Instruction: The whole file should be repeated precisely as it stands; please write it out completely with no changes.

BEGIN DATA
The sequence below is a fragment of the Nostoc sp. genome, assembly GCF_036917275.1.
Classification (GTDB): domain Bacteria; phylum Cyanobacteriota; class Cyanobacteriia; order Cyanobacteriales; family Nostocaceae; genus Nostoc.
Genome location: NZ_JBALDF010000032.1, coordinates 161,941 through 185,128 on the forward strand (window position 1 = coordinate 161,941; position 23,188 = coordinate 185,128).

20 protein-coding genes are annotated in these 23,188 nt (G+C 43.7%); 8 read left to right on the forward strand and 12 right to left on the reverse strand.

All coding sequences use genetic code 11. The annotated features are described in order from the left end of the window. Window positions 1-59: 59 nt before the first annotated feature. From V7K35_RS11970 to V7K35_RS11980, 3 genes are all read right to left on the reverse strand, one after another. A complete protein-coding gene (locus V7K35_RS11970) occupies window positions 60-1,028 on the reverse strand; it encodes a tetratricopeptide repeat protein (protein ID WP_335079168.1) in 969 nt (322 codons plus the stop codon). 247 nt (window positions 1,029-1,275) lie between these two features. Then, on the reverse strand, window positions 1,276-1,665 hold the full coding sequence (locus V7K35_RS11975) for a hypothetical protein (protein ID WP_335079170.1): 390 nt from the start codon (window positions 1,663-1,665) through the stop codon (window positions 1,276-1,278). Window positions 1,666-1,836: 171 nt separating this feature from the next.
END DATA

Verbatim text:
The sequence below is a fragment of the Nostoc sp. genome, assembly GCF_036917275.1.
Classification (GTDB): domain Bacteria; phylum Cyanobacteriota; class Cyanobacteriia; order Cyanobacteriales; family Nostocaceae; genus Nostoc.
Genome location: NZ_JBALDF010000032.1, coordinates 161,941 through 185,128 on the forward strand (window position 1 = coordinate 161,941; position 23,188 = coordinate 185,128).

20 protein-coding genes are annotated in these 23,188 nt (G+C 43.7%); 8 read left to right on the forward strand and 12 right to left on the reverse strand.

All coding sequences use genetic code 11. The annotated features are described in order from the left end of the window. Window positions 1-59: 59 nt before the first annotated feature. From V7K35_RS11970 to V7K35_RS11980, 3 genes are all read right to left on the reverse strand, one after another. A complete protein-coding gene (locus V7K35_RS11970) occupies window positions 60-1,028 on the reverse strand; it encodes a tetratricopeptide repeat protein (protein ID WP_335079168.1) in 969 nt (322 codons plus the stop codon). 247 nt (window positions 1,029-1,275) lie between these two features. Then, on the reverse strand, window positions 1,276-1,665 hold the full coding sequence (locus V7K35_RS11975) for a hypothetical protein (protein ID WP_335079170.1): 390 nt from the start codon (window positions 1,663-1,665) through the stop codon (window positions 1,276-1,278). Window positions 1,666-1,836: 171 nt separating this feature from the next.